There are few dog legs on the track, but hole No. 15 - a 420-yard, par-4 dog leg left - is one you'll remember. You drive over water and trees, try to avoid strategically placed bunkers on your left and all the way, have to pick your clubs carefully while calculating prevalent winds.

Stonewall Golf Club's facilities

Locker rooms are well-appointed with wood paneled lockers, upholstered seating areas and showers. On-course bathrooms echo the sense of privilege with flagstone floors and extra amenities like Kleenex and flowers.

The pro shop carries an excellent selection of apparel well displayed, and in 2008, Stonewall was named the Mid-Atlantic PGA Merchandiser of the Year for public courses.

Rental clubs are new Nike Sasquatches and sling shot irons. Carts are equipped with large-screen GPS systems, and the course is mapped for SkyCaddie.

The practice facility includes a 25-station, grass-tee driving range, five bunkered target greens, two short game greens and a large putting green.

Stonewall Golf Club: Programs and fees

With green fees at $90 to $119 including cart, Stonewall is the most expensive daily-fee course in the county.

Still, for $295 a year, golfers buying into its Patriot Club get reduced green fees ($49-$89), free golf December through January, 20 percent discount in the pro shop and accompanied guests can play at the Patriot Club member's green-fee rate. They also accumulate points for future play.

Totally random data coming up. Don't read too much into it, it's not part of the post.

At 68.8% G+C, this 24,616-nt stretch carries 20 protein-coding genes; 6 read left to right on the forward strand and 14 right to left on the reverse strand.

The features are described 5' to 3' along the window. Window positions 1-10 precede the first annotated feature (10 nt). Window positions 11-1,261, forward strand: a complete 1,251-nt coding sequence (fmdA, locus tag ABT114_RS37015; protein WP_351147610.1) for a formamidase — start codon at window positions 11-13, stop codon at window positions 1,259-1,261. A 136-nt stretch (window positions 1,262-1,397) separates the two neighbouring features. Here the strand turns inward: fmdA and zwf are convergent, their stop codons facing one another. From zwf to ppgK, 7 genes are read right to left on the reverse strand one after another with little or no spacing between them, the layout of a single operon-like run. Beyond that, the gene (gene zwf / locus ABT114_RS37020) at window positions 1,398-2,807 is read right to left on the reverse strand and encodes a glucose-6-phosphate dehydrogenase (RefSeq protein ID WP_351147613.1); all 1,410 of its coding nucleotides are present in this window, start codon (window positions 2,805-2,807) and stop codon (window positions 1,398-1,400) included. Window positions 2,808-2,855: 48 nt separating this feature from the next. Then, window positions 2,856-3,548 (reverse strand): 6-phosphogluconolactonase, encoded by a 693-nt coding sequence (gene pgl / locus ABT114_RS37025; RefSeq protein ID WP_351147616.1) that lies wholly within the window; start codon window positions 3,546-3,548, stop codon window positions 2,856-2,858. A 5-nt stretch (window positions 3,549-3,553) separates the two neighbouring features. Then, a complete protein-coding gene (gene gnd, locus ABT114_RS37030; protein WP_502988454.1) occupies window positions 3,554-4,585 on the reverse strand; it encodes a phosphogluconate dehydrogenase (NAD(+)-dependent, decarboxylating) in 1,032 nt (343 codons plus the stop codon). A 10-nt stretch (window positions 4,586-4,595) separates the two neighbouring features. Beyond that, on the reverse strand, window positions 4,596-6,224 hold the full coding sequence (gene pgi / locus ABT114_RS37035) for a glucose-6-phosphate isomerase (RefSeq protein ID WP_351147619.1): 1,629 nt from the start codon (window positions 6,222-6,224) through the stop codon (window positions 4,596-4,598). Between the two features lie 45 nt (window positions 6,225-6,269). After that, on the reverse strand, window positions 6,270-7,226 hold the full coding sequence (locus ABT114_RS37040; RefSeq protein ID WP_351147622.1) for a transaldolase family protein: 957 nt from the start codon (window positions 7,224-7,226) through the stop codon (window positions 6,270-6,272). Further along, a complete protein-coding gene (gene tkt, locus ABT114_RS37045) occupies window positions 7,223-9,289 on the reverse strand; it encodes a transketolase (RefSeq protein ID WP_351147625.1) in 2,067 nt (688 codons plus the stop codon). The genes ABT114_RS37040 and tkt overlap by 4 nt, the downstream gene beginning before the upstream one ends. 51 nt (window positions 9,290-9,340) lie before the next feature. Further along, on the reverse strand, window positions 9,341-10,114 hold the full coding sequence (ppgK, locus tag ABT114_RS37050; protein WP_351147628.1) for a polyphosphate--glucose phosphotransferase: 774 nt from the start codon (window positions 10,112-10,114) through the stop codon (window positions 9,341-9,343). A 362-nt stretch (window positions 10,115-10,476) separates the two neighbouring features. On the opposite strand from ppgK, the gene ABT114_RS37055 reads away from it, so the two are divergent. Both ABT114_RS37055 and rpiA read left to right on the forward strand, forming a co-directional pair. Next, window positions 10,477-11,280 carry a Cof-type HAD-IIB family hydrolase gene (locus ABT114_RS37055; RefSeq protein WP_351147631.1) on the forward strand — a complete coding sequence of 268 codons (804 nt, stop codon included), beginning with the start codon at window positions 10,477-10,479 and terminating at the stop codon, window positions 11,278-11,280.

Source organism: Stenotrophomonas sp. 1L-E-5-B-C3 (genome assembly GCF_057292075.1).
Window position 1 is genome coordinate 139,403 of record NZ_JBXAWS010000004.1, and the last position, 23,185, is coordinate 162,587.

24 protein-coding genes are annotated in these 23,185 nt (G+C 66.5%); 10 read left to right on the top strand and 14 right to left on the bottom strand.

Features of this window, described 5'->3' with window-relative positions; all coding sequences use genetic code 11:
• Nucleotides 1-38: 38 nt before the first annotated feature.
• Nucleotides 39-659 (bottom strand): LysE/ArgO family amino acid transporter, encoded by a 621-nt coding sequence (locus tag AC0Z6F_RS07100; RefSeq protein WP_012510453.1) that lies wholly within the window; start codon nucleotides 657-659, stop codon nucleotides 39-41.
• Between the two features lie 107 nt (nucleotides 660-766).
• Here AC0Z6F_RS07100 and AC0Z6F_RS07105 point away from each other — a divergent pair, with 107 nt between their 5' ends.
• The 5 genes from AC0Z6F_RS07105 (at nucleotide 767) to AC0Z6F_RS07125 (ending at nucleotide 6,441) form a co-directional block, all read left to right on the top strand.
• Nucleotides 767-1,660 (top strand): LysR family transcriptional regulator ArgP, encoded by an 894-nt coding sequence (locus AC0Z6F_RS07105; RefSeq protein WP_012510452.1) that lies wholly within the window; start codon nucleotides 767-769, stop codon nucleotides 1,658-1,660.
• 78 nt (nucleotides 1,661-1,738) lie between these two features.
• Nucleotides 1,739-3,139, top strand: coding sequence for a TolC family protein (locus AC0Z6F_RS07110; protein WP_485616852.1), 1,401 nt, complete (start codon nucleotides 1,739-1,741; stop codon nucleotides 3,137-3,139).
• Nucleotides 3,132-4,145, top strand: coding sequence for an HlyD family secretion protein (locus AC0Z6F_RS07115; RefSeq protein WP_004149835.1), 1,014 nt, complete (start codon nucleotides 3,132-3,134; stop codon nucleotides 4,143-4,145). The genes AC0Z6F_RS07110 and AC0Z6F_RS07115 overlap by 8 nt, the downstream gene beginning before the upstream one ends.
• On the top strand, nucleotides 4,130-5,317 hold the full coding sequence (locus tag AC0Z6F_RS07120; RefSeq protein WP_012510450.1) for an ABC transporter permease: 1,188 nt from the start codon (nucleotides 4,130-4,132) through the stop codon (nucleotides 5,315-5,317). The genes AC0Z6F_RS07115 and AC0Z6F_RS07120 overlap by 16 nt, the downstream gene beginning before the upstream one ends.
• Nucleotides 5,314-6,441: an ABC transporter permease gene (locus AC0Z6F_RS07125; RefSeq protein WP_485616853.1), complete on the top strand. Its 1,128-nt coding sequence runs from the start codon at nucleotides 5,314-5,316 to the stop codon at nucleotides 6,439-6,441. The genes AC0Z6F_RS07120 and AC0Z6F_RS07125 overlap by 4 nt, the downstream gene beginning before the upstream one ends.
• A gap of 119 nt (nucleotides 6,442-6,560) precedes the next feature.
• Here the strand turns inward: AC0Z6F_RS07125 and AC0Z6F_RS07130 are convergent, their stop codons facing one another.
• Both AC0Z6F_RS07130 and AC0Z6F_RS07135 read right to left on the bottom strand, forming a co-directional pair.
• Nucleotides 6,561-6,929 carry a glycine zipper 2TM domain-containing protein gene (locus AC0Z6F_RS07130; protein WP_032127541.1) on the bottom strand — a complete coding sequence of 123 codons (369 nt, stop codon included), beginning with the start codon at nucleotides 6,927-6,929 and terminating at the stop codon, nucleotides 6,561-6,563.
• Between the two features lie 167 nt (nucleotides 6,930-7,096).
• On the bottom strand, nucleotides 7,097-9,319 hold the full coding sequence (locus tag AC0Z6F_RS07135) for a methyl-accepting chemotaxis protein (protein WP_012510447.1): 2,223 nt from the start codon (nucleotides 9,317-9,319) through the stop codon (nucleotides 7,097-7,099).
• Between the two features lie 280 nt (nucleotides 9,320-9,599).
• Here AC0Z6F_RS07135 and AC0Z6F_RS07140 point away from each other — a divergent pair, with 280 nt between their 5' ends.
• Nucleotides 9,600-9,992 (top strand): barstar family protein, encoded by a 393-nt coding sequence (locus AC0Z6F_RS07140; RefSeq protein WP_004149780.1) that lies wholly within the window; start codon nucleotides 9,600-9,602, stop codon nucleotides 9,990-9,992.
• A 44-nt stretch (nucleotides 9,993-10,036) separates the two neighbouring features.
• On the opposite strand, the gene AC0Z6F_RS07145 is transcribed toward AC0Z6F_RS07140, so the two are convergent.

Stonewall gets a lot of play from Washington D.C.-based golfers, but don't believe the locals when they tell you it's about 30 minutes from Washington.

Running the gauntlet of Greater Washington's I-95, and even the more scenic routes, the promised half hour can easily morph into an hour or more. Even Ms. Garmin lies.

Stonewall Golf Club: Events

Stonewall's event business is growing with banquet facilities able to accommodate sit-down dinners for 180 people and a board room capable of handling 30. The club also has an oversized kitchen. "Very few daily-fee courses have this capability," said Heubner.

Stonewall is so pretty it is a popular site for weddings. Most bridal couples have their wedding photos taken at the fourth hole.

Here you can expect more for your money. It looks, smells and tastes like a private club, and cuisine in the Brass Cannon restaurant is excellent. The crab cakes were exceptional, almost pure crab.

But, said Heubner, "As good as the restaurant is, since the place has a sense of a private gated community, getting people to drive to the clubhouse and use the restaurant can be a challenge."

Owned by Bishop Holding Corporation, 550 homes are built around the course. Owners get reduced green fees.

"When you leave," said Heubner, "you're going to tell someone you played a pretty good course and got some extra services along the way.

Katharine Dyson is a golf and travel writer for several national publications as well as guidebook author and radio commentator. Her journeys have taken her around the world playing courses and finding unique places to stay. She is a member of the Golf Writers Association of America, Metropolitan Golf Writers of America; Golf Travel Writers Organization and Society of American Travel Writers. Follow Katharine on Twitter at @kathiegolf.
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Northern Virginia's Stonewall Golf Club: A public course that lives like it's private